All business owners struggle with late-paying customers at some point. It’s stressful, frustrating, and sadly, a pretty common problem. That’s where credit control comes in.
In our series of accounting FAQs, we’re covering common accounting terms and what they mean. This time we’ll be covering what credit control is, and how you can use it to keep on top of your cash flow.
What is credit control?
Credit control is basically a process for making sure your invoices get paid on time, by sending reminders as invoices become due, or overdue.
While a big organisation might be able to swallow the inconvenience of a slow-paying customer easily enough, it can be hugely disruptive for smaller businesses.
To combat the effect, credit control is a way of ensuring your customers don’t take too long to pay you.
How does credit control work?
When you send invoices out, they should include payment terms, such as payment on receipt, 30 days, or even 60 days in some cases. This indicates to your client the date by which you should be paid.
The due date is then used to follow-up unpaid invoices with clients, such as by phoning or emailing them. It sounds simple enough in theory, but managing invoices and payment dates can be time-consuming.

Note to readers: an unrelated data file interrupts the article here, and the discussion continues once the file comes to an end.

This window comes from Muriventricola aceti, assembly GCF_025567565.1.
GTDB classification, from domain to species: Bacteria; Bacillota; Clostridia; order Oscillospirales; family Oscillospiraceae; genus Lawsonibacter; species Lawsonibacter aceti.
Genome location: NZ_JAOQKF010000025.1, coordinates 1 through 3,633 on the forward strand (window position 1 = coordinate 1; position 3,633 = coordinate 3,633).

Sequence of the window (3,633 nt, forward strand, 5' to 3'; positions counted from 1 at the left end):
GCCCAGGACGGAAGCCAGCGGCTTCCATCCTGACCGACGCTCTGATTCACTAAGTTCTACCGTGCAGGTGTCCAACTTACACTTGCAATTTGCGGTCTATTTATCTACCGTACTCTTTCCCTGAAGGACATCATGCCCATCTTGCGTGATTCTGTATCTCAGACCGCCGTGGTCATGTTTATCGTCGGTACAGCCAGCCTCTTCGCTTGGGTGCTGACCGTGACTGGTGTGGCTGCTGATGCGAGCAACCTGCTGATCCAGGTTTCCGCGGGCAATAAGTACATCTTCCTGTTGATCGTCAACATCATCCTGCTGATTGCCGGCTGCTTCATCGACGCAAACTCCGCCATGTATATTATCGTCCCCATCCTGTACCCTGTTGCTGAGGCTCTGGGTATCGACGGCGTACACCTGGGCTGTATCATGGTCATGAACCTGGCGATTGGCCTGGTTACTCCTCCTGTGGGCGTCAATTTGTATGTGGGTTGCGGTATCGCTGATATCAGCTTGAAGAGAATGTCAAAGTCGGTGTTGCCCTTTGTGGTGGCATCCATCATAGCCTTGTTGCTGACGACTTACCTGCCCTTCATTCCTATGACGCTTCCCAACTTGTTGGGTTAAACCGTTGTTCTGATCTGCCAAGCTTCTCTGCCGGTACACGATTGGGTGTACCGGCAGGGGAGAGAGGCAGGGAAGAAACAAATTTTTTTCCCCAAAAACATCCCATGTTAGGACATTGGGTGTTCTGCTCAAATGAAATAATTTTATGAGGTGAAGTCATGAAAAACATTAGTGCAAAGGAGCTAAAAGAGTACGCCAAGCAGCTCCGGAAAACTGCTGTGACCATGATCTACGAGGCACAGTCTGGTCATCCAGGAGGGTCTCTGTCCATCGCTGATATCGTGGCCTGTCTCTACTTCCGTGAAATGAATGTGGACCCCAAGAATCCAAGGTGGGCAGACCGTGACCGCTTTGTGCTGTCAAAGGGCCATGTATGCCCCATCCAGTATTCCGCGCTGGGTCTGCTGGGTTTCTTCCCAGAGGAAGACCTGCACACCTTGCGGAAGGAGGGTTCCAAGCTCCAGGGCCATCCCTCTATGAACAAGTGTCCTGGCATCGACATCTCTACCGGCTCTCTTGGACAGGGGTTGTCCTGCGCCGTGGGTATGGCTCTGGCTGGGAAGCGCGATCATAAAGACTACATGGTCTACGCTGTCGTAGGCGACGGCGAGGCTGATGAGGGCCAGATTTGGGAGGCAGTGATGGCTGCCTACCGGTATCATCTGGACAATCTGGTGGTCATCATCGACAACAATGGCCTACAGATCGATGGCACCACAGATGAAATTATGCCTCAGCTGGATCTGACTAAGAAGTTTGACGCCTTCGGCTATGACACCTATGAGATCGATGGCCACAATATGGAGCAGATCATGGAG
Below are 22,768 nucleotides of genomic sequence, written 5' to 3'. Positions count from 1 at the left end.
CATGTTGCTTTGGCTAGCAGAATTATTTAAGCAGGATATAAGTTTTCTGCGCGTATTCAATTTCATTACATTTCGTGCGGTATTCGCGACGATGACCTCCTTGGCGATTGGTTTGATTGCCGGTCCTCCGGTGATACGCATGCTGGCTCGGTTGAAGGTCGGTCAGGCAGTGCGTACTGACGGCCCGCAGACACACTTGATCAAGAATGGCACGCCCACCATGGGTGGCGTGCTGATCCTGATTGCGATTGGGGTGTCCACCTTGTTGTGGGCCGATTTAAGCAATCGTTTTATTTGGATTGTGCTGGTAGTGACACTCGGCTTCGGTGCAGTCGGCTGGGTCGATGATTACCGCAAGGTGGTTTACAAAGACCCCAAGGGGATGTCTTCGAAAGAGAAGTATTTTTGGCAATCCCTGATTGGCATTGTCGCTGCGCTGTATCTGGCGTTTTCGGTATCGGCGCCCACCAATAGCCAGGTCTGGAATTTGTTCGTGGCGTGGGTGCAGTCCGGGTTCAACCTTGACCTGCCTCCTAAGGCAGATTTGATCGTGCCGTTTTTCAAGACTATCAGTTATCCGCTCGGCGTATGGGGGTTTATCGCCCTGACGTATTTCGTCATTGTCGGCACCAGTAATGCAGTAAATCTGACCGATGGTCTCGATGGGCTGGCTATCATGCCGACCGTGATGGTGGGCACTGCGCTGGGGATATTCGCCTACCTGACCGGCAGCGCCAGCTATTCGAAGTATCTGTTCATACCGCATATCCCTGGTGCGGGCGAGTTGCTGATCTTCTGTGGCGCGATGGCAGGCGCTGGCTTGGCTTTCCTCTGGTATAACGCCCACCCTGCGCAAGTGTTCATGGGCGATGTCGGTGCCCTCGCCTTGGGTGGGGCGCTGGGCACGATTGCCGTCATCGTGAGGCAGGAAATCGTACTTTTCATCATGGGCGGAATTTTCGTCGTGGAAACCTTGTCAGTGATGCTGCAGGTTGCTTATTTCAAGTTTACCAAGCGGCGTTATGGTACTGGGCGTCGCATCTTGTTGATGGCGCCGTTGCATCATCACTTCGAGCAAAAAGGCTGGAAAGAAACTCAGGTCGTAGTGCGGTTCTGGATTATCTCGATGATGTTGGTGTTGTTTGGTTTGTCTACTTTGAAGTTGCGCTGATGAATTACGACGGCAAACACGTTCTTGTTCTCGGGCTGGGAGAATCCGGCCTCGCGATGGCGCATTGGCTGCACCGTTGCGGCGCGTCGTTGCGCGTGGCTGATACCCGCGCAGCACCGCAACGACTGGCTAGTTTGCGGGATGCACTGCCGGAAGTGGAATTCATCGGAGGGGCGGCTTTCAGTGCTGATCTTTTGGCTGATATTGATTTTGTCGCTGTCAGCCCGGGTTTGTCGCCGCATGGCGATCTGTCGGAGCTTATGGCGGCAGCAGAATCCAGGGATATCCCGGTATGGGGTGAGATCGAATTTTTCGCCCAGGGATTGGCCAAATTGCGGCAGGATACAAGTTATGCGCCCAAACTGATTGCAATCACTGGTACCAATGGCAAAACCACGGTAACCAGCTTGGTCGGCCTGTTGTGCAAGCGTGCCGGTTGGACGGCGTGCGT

How can I keep records for credit control?
How you actually keep track of your invoices is up to you. The problem is that credit control can be pretty time-consuming, particularly if you have lots of clients. Some people like to use a spreadsheet, or you could cut down on time and admin and use bookkeeping software to handle it on an automated basis.
What’s important with either method is that you have a record of each follow-up for payment, and not just of the invoice being sent out. So, make notes on your spreadsheet, or let your software log each action as an audit trail.
It means that you’ll be able to spot patterns of clients who are consistently late paying their bills. It might be something you decide to take further action on, such as insisting on payment up front.
In most cases, customers have simply forgotten or misplaced your invoices and all it takes is a reminder. Be ready for those that you may need to chase several times!
Is there a way to get invoices paid faster?
Sending reminders about unpaid invoices before they’re actually overdue can be useful. You’ll be more likely to receive payment on time (helping you to pay your own bills on time), in a way that’s more customer-service friendly.
Bookkeeping software enables users to setup automatic email reminders for clients, at any interval they want. For example, you can send one out a week before it’s due and then send out late payment ones after the due date has passed.
In most cases, this will do the trick and prompt clients to pay their invoices, though there may well be those that you need to follow-up on personally. For those who simply forget to pay though, automated reminders are a great tool to save a chunk of time.
Another trick you can do is to make it easier for clients to pay directly from your invoices. Some software will allow you to add in a PayPal or Stripe button to your invoices, which reduces the steps it takes for a client to pay.